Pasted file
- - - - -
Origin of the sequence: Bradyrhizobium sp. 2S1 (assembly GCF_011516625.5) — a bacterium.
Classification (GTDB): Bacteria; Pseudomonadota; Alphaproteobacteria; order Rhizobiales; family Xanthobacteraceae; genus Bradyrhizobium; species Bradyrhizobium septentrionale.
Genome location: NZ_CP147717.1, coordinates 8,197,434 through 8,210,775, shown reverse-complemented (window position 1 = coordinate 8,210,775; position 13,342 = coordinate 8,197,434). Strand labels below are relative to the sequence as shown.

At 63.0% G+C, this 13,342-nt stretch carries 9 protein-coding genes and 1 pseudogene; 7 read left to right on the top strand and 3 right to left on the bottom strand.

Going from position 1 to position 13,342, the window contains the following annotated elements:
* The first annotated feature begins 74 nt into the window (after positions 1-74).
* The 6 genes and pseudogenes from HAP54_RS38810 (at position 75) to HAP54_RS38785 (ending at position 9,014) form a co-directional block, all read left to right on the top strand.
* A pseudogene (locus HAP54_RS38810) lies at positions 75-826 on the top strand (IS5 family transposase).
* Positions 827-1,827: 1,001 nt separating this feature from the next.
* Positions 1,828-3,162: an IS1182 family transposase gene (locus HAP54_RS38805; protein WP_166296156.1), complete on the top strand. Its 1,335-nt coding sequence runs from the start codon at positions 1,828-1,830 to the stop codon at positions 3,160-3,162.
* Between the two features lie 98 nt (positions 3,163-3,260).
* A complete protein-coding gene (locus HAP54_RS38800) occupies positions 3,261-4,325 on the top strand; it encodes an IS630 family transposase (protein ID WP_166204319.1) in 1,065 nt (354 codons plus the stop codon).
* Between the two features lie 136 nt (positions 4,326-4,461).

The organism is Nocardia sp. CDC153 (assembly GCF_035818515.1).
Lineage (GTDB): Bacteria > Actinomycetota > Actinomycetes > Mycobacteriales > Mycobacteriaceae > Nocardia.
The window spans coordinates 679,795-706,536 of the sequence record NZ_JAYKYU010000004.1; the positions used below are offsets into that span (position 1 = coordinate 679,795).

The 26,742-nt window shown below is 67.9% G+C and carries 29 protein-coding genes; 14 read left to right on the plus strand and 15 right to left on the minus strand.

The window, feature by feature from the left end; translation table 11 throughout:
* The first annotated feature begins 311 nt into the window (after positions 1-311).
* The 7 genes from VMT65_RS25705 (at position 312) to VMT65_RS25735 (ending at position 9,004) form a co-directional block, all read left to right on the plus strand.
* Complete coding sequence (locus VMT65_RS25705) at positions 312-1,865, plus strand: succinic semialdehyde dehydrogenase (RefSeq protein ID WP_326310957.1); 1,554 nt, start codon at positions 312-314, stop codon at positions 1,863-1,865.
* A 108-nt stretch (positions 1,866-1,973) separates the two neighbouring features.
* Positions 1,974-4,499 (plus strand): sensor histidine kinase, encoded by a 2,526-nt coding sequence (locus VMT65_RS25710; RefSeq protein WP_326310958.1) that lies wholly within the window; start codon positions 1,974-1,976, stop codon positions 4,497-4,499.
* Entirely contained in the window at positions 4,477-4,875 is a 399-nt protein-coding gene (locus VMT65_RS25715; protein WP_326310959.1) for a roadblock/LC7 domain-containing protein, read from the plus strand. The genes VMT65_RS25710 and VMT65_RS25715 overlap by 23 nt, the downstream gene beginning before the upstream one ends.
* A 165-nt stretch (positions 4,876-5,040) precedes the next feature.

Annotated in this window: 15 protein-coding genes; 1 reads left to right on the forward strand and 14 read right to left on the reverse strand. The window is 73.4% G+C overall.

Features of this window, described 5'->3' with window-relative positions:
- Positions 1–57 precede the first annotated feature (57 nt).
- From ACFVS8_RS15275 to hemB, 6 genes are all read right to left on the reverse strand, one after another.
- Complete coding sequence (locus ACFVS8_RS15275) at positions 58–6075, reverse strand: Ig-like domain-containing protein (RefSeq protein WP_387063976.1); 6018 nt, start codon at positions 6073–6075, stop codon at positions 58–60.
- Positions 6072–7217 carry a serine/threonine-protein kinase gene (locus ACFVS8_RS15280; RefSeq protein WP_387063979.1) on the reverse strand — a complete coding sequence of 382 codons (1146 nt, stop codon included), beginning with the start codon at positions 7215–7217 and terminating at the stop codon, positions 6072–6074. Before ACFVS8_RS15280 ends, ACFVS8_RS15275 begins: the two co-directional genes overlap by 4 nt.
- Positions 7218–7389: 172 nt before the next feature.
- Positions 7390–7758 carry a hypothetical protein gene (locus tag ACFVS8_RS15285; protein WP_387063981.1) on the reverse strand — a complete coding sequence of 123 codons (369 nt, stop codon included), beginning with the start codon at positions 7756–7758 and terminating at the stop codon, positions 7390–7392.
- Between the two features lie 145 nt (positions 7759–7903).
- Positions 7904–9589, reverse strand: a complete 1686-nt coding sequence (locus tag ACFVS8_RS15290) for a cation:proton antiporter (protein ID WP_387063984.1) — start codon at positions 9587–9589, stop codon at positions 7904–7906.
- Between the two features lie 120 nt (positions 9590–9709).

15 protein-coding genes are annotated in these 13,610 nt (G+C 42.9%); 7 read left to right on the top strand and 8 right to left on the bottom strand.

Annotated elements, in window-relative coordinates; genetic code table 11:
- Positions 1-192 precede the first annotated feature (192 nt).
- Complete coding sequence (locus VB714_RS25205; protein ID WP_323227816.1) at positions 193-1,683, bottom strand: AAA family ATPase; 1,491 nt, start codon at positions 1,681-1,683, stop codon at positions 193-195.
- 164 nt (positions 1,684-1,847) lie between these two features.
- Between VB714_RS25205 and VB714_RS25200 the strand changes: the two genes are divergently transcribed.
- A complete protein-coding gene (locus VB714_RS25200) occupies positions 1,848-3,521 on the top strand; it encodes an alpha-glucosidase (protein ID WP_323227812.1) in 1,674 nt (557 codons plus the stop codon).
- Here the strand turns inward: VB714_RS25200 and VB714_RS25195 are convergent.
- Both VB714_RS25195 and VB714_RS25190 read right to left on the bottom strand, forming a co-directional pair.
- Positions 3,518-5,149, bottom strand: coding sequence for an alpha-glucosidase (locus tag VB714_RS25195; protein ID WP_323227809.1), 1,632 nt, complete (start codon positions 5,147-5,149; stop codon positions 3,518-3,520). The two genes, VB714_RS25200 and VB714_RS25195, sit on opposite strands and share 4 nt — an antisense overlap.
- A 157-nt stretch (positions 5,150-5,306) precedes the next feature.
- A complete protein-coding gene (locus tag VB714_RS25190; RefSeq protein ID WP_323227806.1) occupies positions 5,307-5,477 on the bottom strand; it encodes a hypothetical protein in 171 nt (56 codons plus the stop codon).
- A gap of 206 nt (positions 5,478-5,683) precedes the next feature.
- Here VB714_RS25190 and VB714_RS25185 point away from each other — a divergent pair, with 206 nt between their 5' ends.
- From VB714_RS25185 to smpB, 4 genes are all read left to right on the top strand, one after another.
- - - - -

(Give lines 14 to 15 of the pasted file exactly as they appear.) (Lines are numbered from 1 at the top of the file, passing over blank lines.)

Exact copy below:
The organism is Nocardia sp. CDC153 (assembly GCF_035818515.1).
Lineage (GTDB): Bacteria > Actinomycetota > Actinomycetes > Mycobacteriales > Mycobacteriaceae > Nocardia.